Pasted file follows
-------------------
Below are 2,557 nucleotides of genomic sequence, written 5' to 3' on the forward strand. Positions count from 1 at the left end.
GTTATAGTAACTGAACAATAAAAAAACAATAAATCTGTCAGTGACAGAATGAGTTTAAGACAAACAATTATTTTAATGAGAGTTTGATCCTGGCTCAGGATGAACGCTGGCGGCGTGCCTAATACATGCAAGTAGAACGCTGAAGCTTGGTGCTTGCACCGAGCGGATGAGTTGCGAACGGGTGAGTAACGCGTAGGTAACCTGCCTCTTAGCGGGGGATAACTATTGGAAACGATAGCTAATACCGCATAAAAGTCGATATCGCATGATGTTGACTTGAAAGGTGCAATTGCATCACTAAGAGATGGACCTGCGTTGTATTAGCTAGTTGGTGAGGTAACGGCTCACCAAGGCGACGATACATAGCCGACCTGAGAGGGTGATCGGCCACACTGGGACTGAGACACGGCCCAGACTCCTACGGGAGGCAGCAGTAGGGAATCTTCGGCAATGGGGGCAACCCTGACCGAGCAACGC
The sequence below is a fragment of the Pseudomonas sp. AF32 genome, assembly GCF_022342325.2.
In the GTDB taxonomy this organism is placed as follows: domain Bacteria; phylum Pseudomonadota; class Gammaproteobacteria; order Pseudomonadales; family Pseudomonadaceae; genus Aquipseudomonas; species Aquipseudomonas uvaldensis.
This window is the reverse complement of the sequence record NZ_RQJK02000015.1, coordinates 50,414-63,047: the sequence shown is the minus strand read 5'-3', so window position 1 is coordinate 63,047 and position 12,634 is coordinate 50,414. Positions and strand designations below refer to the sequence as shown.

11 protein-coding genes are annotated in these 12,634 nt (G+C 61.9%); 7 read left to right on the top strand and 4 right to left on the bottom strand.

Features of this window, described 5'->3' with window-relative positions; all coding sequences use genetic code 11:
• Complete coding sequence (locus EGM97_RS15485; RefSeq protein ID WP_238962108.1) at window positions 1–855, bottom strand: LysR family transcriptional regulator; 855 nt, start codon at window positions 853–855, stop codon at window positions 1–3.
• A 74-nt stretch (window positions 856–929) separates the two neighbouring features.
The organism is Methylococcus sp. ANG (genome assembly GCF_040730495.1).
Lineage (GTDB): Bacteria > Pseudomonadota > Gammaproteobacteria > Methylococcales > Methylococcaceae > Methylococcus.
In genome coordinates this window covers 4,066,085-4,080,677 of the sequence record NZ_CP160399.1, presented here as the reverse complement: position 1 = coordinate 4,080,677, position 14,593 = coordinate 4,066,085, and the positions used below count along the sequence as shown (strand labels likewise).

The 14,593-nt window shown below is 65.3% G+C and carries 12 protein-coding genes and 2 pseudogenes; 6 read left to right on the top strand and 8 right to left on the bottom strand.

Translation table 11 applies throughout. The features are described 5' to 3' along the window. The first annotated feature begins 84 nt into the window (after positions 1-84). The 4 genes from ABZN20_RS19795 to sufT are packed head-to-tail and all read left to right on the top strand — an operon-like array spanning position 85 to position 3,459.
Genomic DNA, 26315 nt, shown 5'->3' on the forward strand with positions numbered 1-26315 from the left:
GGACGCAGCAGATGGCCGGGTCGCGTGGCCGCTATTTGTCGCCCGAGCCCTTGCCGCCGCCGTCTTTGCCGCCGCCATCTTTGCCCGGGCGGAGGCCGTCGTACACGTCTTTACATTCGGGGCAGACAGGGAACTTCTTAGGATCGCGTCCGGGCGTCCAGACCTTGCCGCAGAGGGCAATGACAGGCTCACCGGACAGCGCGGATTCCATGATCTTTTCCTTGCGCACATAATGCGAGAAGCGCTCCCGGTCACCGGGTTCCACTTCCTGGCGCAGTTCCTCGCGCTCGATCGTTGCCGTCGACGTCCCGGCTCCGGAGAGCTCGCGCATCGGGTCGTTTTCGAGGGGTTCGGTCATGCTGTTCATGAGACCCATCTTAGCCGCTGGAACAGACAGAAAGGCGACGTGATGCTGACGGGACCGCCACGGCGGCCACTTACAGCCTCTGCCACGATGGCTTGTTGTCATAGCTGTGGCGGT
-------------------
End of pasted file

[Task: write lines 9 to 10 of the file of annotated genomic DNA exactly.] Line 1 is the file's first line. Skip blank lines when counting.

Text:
• A 74-nt stretch (window positions 856–929) separates the two neighbouring features.
The organism is Methylococcus sp. ANG (genome assembly GCF_040730495.1).